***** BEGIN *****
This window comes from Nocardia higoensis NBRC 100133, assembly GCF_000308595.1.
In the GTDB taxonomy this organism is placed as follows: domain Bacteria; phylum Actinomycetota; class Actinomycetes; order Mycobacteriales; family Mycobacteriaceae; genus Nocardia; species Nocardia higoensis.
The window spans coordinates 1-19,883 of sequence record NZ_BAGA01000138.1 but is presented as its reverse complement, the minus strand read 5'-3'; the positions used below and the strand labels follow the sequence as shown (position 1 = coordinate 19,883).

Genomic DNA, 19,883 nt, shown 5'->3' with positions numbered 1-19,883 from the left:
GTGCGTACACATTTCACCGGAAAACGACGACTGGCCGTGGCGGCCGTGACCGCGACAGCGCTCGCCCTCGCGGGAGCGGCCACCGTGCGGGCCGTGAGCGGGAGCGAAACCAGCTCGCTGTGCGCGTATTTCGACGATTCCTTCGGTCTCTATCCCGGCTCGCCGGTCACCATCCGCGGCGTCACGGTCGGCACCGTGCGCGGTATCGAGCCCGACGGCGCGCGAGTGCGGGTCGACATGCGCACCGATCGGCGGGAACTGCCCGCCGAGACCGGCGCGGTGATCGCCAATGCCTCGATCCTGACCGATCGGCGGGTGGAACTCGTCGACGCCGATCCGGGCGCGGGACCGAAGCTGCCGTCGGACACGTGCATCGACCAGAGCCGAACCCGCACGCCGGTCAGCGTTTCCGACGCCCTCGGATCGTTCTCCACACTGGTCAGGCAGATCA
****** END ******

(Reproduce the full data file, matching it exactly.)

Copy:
This window comes from Nocardia higoensis NBRC 100133, assembly GCF_000308595.1.
In the GTDB taxonomy this organism is placed as follows: domain Bacteria; phylum Actinomycetota; class Actinomycetes; order Mycobacteriales; family Mycobacteriaceae; genus Nocardia; species Nocardia higoensis.
The window spans coordinates 1-19,883 of sequence record NZ_BAGA01000138.1 but is presented as its reverse complement, the minus strand read 5'-3'; the positions used below and the strand labels follow the sequence as shown (position 1 = coordinate 19,883).

Genomic DNA, 19,883 nt, shown 5'->3' with positions numbered 1-19,883 from the left:
GTGCGTACACATTTCACCGGAAAACGACGACTGGCCGTGGCGGCCGTGACCGCGACAGCGCTCGCCCTCGCGGGAGCGGCCACCGTGCGGGCCGTGAGCGGGAGCGAAACCAGCTCGCTGTGCGCGTATTTCGACGATTCCTTCGGTCTCTATCCCGGCTCGCCGGTCACCATCCGCGGCGTCACGGTCGGCACCGTGCGCGGTATCGAGCCCGACGGCGCGCGAGTGCGGGTCGACATGCGCACCGATCGGCGGGAACTGCCCGCCGAGACCGGCGCGGTGATCGCCAATGCCTCGATCCTGACCGATCGGCGGGTGGAACTCGTCGACGCCGATCCGGGCGCGGGACCGAAGCTGCCGTCGGACACGTGCATCGACCAGAGCCGAACCCGCACGCCGGTCAGCGTTTCCGACGCCCTCGGATCGTTCTCCACACTGGTCAGGCAGATCA